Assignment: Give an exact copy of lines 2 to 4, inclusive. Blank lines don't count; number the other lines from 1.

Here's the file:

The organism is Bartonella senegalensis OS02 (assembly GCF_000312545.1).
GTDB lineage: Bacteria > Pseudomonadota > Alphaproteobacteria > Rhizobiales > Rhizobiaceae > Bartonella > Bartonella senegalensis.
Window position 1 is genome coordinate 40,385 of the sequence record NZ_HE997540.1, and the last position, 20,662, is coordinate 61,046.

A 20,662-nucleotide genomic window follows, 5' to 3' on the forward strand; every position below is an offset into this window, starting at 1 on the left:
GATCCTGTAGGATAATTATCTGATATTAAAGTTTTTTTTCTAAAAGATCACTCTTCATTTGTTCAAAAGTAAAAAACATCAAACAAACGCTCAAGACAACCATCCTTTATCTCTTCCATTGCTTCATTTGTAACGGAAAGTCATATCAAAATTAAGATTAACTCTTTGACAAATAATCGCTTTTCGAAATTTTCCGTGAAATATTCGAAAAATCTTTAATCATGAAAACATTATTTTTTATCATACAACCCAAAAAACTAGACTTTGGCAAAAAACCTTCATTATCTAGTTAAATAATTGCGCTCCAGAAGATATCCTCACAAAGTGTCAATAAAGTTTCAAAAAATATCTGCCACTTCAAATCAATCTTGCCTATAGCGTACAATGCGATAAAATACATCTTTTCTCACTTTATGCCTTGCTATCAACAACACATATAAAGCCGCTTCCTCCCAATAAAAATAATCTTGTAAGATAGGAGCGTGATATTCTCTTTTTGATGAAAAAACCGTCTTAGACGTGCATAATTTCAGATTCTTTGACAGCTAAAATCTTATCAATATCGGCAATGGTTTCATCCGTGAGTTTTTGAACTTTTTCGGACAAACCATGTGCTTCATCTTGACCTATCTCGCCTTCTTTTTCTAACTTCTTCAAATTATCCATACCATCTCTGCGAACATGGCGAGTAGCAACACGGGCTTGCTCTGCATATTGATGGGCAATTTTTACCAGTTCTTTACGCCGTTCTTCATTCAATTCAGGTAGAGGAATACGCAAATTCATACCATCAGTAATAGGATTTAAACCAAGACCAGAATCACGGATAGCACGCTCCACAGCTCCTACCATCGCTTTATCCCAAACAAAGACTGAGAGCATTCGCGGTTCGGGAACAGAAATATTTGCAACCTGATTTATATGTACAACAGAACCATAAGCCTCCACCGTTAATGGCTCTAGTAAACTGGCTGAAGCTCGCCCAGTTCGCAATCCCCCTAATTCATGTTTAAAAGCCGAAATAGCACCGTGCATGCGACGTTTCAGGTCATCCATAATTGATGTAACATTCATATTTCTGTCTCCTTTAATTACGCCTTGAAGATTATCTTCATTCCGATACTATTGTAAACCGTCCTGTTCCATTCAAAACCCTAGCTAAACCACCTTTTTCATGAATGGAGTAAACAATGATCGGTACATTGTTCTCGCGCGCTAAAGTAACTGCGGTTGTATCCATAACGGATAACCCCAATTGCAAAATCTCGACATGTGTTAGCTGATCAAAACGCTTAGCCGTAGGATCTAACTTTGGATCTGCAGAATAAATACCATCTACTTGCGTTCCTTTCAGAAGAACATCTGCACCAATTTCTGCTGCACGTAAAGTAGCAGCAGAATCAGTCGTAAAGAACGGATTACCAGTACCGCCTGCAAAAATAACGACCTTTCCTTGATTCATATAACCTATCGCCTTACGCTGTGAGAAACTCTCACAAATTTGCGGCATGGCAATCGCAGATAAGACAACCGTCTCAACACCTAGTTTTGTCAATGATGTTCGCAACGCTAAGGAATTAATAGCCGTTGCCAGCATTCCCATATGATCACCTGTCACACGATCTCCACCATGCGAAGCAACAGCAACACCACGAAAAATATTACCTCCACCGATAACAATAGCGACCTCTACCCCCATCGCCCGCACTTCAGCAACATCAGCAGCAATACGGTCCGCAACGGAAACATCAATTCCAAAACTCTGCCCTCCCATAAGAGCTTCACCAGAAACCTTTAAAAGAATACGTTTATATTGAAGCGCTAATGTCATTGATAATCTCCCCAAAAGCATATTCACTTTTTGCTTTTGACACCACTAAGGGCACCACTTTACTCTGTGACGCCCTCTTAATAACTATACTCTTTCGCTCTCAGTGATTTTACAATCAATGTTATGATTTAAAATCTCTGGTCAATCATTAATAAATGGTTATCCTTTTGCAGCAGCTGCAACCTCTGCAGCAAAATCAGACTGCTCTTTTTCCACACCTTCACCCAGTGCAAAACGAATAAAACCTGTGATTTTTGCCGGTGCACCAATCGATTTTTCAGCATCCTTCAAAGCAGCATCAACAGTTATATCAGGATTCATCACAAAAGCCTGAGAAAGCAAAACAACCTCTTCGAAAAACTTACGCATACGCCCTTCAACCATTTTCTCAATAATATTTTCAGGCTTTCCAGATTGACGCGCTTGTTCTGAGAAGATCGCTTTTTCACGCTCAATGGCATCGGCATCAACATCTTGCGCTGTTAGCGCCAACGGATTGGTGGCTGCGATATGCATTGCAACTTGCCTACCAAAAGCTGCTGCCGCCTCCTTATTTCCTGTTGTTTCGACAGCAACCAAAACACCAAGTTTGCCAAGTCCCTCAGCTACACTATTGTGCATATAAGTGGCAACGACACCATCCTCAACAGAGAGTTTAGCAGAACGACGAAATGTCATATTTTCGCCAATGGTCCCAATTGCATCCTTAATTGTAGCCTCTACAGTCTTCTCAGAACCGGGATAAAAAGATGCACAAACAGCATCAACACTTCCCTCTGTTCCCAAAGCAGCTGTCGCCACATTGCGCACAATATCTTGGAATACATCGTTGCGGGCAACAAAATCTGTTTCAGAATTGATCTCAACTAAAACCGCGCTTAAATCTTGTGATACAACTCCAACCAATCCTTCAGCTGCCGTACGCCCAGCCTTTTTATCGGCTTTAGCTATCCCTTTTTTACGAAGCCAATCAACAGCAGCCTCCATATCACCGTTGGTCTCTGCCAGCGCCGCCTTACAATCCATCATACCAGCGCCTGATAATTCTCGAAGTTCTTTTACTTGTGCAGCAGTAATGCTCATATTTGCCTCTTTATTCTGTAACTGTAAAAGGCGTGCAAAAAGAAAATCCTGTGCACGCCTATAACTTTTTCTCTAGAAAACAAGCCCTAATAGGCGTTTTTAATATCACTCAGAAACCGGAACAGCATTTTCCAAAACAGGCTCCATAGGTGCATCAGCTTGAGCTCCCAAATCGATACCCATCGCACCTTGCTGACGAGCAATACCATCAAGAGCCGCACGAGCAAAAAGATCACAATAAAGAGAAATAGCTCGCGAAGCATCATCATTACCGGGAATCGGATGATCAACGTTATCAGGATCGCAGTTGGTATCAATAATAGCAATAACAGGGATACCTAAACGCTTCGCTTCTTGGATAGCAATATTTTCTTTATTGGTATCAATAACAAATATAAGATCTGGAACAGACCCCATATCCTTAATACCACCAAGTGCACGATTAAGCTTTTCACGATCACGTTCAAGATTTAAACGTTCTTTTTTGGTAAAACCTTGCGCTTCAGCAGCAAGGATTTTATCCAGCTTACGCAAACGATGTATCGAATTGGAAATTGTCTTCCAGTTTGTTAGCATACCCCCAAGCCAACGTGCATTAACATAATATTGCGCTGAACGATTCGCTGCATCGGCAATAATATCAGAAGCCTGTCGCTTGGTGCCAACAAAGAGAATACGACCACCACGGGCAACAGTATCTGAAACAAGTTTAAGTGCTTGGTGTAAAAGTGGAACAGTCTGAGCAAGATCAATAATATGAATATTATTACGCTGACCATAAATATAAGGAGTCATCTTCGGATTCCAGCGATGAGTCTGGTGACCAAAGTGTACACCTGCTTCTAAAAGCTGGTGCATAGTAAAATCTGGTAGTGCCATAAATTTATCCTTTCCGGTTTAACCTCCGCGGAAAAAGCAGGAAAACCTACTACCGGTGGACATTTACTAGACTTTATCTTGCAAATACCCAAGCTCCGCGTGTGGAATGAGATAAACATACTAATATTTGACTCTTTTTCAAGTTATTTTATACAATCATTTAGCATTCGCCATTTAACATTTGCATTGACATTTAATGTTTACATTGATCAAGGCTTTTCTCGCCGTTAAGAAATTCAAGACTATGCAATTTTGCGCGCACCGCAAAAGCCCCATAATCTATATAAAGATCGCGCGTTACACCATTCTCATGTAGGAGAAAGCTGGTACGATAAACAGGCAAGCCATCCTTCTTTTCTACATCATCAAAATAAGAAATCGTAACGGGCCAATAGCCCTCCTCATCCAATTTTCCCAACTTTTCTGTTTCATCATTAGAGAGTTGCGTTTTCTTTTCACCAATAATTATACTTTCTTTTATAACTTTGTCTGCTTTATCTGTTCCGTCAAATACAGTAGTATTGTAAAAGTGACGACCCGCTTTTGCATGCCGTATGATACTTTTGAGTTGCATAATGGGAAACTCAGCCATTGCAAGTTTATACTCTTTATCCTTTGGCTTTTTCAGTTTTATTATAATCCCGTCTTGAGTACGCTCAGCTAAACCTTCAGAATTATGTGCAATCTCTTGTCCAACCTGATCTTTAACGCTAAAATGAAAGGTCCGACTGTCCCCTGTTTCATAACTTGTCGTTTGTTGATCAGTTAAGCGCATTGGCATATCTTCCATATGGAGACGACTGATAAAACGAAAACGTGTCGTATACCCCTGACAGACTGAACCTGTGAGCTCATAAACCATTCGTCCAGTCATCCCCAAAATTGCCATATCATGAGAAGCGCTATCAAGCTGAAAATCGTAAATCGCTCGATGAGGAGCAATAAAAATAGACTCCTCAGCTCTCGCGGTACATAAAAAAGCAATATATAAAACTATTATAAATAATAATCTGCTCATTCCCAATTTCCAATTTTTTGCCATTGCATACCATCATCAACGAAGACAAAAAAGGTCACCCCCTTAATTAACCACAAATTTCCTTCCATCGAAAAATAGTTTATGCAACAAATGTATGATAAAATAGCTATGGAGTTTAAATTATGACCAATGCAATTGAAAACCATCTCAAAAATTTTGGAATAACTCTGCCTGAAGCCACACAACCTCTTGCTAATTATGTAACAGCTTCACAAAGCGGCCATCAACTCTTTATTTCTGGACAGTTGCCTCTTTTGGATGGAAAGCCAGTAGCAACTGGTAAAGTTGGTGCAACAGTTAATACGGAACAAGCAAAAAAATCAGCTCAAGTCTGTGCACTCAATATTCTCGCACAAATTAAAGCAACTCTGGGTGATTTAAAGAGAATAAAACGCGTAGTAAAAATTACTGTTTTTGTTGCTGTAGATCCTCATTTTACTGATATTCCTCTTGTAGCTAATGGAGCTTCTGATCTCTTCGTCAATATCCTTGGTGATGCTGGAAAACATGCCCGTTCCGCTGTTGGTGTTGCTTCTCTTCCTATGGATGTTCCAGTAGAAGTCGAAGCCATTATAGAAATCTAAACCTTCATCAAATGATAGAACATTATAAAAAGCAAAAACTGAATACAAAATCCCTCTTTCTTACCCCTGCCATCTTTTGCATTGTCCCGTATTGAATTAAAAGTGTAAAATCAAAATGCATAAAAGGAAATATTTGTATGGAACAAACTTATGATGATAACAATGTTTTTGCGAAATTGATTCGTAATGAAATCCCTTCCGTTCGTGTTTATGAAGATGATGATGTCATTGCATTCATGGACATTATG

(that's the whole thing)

GTDB lineage: Bacteria > Pseudomonadota > Alphaproteobacteria > Rhizobiales > Rhizobiaceae > Bartonella > Bartonella senegalensis.
Window position 1 is genome coordinate 40,385 of the sequence record NZ_HE997540.1, and the last position, 20,662, is coordinate 61,046.

A 20,662-nucleotide genomic window follows, 5' to 3' on the forward strand; every position below is an offset into this window, starting at 1 on the left: